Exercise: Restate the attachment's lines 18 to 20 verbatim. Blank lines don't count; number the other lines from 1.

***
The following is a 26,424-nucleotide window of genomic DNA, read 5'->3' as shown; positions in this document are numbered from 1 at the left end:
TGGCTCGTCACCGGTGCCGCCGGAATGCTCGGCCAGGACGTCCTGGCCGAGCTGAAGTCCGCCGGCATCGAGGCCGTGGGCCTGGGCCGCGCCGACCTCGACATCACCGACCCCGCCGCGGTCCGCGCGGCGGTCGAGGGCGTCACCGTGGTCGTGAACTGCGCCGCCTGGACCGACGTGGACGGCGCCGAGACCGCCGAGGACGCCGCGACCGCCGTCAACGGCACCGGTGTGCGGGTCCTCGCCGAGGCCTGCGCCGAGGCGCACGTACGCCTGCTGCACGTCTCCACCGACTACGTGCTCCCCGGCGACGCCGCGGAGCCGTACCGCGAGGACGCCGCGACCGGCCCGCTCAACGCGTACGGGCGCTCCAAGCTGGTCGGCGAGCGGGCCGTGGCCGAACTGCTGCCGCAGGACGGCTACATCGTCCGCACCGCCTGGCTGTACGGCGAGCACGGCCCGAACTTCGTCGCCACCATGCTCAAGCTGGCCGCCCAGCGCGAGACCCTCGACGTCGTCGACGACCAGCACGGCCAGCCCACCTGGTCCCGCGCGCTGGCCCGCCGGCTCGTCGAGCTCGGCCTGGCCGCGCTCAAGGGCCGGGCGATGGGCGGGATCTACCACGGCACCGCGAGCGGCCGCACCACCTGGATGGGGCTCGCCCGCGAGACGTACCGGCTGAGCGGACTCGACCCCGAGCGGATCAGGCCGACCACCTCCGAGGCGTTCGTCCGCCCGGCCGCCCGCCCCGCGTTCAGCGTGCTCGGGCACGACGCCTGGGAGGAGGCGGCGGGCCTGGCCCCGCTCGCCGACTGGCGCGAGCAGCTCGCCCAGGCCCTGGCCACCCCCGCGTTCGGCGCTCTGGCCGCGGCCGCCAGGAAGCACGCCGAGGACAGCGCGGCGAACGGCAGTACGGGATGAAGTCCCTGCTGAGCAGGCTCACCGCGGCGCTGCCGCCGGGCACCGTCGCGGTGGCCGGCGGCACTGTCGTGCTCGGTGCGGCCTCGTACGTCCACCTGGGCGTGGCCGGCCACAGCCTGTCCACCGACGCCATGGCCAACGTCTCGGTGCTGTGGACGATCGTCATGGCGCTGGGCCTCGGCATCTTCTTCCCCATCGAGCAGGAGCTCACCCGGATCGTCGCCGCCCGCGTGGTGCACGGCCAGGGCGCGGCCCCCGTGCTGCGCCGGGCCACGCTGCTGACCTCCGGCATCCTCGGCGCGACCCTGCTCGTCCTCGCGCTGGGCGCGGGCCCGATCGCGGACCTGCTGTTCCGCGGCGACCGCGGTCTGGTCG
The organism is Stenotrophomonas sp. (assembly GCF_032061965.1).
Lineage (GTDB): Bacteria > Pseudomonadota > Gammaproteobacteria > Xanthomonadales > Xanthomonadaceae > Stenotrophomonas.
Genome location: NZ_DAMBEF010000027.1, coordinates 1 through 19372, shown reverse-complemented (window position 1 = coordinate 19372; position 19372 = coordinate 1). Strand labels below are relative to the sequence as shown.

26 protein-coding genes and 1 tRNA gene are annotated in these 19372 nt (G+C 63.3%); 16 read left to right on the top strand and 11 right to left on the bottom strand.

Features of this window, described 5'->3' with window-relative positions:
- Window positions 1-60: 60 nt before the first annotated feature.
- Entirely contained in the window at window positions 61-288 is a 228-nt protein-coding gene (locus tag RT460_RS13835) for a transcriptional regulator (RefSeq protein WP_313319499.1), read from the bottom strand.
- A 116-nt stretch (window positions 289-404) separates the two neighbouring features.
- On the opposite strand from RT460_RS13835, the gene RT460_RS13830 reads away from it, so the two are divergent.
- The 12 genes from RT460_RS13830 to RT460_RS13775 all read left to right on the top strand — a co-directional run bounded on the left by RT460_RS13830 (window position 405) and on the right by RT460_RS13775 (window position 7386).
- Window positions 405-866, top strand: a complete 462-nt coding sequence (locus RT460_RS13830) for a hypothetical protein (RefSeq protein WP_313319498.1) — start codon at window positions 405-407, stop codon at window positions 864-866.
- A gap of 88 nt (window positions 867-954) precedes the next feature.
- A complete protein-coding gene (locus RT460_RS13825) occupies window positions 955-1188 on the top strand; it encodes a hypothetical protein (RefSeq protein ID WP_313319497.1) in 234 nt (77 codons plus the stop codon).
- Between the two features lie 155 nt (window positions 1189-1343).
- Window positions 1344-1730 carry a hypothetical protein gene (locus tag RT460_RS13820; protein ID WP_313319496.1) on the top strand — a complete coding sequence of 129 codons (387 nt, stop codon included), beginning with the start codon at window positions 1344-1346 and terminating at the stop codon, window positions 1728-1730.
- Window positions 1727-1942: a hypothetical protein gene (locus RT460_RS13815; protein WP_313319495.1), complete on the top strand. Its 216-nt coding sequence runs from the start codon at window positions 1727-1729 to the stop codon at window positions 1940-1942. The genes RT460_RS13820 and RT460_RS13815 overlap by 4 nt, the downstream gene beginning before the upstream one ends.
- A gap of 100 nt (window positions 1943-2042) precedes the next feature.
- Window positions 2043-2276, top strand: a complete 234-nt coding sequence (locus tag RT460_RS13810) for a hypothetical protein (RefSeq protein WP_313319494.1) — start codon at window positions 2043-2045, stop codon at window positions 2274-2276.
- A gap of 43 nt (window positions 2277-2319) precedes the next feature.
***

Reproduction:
- Window positions 1727-1942: a hypothetical protein gene (locus RT460_RS13815; protein WP_313319495.1), complete on the top strand. Its 216-nt coding sequence runs from the start codon at window positions 1727-1729 to the stop codon at window positions 1940-1942. The genes RT460_RS13820 and RT460_RS13815 overlap by 4 nt, the downstream gene beginning before the upstream one ends.
- A gap of 100 nt (window positions 1943-2042) precedes the next feature.
- Window positions 2043-2276, top strand: a complete 234-nt coding sequence (locus tag RT460_RS13810) for a hypothetical protein (RefSeq protein WP_313319494.1) — start codon at window positions 2043-2045, stop codon at window positions 2274-2276.